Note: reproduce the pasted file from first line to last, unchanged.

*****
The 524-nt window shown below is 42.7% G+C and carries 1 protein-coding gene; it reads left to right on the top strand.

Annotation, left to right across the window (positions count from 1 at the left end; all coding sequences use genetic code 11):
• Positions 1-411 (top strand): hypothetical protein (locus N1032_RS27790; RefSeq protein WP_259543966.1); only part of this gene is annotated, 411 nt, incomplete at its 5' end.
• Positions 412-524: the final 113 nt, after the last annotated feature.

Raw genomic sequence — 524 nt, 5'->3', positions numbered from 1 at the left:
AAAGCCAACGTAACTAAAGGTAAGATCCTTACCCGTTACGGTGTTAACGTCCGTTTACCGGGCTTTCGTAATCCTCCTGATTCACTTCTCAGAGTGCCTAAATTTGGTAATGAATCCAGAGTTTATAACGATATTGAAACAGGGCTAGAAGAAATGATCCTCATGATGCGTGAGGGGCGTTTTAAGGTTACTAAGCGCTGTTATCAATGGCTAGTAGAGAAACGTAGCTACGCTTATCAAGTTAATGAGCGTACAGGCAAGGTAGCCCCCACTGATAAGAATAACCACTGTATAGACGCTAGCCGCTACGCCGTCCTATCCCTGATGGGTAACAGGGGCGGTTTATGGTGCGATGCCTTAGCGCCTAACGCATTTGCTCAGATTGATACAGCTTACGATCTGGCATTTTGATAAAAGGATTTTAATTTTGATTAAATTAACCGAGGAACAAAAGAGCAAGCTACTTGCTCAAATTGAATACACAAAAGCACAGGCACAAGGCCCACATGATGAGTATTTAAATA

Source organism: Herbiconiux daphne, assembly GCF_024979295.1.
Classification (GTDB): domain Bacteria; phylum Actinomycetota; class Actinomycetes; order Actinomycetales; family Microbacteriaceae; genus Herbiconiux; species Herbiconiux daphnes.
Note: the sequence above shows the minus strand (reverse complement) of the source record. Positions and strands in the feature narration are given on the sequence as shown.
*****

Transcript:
The 524-nt window shown below is 42.7% G+C and carries 1 protein-coding gene; it reads left to right on the top strand.

Annotation, left to right across the window (positions count from 1 at the left end; all coding sequences use genetic code 11):
• Positions 1-411 (top strand): hypothetical protein (locus N1032_RS27790; RefSeq protein WP_259543966.1); only part of this gene is annotated, 411 nt, incomplete at its 5' end.
• Positions 412-524: the final 113 nt, after the last annotated feature.

Raw genomic sequence — 524 nt, 5'->3', positions numbered from 1 at the left:
AAAGCCAACGTAACTAAAGGTAAGATCCTTACCCGTTACGGTGTTAACGTCCGTTTACCGGGCTTTCGTAATCCTCCTGATTCACTTCTCAGAGTGCCTAAATTTGGTAATGAATCCAGAGTTTATAACGATATTGAAACAGGGCTAGAAGAAATGATCCTCATGATGCGTGAGGGGCGTTTTAAGGTTACTAAGCGCTGTTATCAATGGCTAGTAGAGAAACGTAGCTACGCTTATCAAGTTAATGAGCGTACAGGCAAGGTAGCCCCCACTGATAAGAATAACCACTGTATAGACGCTAGCCGCTACGCCGTCCTATCCCTGATGGGTAACAGGGGCGGTTTATGGTGCGATGCCTTAGCGCCTAACGCATTTGCTCAGATTGATACAGCTTACGATCTGGCATTTTGATAAAAGGATTTTAATTTTGATTAAATTAACCGAGGAACAAAAGAGCAAGCTACTTGCTCAAATTGAATACACAAAAGCACAGGCACAAGGCCCACATGATGAGTATTTAAATA

Source organism: Herbiconiux daphne, assembly GCF_024979295.1.
Classification (GTDB): domain Bacteria; phylum Actinomycetota; class Actinomycetes; order Actinomycetales; family Microbacteriaceae; genus Herbiconiux; species Herbiconiux daphnes.
Note: the sequence above shows the minus strand (reverse complement) of the source record. Positions and strands in the feature narration are given on the sequence as shown.